Seeing the big picture need not require standing on the vista

Seeing the big picture need not require standing on the vista

Parshat Pinchas Numbers 25:10-30:1

In this week’s Torah portion, God commands Moses to ascend the hills from the other side of the Jordan River and look into the land of Israel. God reminds him that he is to be “gathered to his kin” due to the hitting-the-rock incident and would not enter the land.

One wonders what Moses was thinking as he stood atop that overlook. Was he proud of how far he had brought the Israelites? Was he jealous that they would enter the Promised Land and he would not? Did he regret the incident at the rock? Did he miss his brother Aaron and sister Miriam? Was he wondering why God brought him up there only to remind him of his fate?

The Midrash wonders why this incident happens at this point since Moses is not about to die; in fact, Moses has many more things to share: commandments, poetry, reflections. It suggests that Moses might have gotten the wrong impression recently, incorrectly thinking that he would enter the land along with the people. Therefore, this was a reminder that he would not. God’s words were simply informative.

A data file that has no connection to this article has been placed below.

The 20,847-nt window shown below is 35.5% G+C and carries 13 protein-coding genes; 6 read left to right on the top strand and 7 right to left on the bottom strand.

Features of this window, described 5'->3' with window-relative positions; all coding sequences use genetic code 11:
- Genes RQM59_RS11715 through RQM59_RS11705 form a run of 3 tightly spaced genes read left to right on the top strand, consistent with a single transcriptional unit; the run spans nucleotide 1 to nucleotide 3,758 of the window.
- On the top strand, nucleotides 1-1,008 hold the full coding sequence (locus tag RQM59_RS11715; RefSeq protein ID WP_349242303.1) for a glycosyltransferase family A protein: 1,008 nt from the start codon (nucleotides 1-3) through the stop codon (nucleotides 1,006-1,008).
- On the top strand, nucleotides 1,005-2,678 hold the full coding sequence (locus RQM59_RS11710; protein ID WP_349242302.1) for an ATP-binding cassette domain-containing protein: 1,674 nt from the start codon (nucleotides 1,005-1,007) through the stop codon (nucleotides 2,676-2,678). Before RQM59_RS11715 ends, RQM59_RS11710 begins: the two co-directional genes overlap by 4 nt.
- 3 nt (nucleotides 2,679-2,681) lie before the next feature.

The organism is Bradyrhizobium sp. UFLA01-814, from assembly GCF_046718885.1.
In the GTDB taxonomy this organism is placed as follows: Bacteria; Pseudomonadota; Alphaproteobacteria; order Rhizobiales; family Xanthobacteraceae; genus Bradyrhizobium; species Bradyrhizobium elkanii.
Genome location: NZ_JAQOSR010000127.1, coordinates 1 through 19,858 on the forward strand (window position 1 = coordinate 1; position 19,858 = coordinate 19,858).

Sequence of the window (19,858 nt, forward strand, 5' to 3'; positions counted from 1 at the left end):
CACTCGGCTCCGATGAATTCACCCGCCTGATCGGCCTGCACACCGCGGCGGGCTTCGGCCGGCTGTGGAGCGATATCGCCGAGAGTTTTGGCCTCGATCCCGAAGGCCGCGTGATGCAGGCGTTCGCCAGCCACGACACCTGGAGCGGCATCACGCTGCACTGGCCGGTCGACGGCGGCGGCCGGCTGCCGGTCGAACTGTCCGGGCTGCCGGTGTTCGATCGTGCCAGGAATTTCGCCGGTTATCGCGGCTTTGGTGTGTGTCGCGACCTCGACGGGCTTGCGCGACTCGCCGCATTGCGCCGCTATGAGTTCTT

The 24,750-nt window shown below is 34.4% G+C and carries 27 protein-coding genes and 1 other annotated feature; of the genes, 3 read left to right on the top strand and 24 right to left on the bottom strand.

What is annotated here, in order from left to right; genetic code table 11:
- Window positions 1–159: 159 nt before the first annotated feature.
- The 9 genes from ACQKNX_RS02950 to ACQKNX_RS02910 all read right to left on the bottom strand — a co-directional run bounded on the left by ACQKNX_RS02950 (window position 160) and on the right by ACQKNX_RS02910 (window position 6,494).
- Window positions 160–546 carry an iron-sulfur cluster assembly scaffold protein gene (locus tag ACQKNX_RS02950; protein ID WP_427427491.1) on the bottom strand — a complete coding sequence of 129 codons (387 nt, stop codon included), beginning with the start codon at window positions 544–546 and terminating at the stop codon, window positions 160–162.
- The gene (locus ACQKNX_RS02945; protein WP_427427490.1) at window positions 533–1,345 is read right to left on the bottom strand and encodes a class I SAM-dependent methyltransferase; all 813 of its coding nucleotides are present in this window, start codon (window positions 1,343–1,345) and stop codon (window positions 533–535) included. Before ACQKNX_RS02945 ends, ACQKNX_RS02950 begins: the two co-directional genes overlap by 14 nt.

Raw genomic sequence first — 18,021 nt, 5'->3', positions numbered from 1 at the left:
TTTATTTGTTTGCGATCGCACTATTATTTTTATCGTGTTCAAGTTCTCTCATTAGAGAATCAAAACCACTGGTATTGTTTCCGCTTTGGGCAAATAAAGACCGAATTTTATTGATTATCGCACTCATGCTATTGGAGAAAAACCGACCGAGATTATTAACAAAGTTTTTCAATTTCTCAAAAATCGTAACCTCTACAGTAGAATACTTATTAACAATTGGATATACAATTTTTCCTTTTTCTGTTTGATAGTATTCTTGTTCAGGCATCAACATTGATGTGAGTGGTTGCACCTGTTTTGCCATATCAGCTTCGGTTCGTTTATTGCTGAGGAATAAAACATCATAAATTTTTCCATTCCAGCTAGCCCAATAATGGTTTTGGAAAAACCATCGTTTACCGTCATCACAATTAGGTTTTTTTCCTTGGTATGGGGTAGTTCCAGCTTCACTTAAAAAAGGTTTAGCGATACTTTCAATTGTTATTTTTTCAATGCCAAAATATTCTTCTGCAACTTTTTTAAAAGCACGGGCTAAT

I believe that God choreographed this very well. Standing at that vista, Moses was to see the big picture — literally. He could look ahead into both the geography and history of Israel and he could turn around and see from where they came. Moses understood what the people needed: a new leader to bring them into the land.

While sometimes it takes standing on a vista to see the big picture, more often than not, it occurs through looking at the family photo album, hearing a prayer in a new way, standing at the grave of a loved one, finding silence in a world that is so loud with tweets, texts and voicemails.

Consider yourself invited by the Torah portion to look at the big picture.

Rabbi Barbara AB Symons is the rabbi of Temple David in Monroeville. This column is a service of the Greater Pittsburgh Rabbinic Association.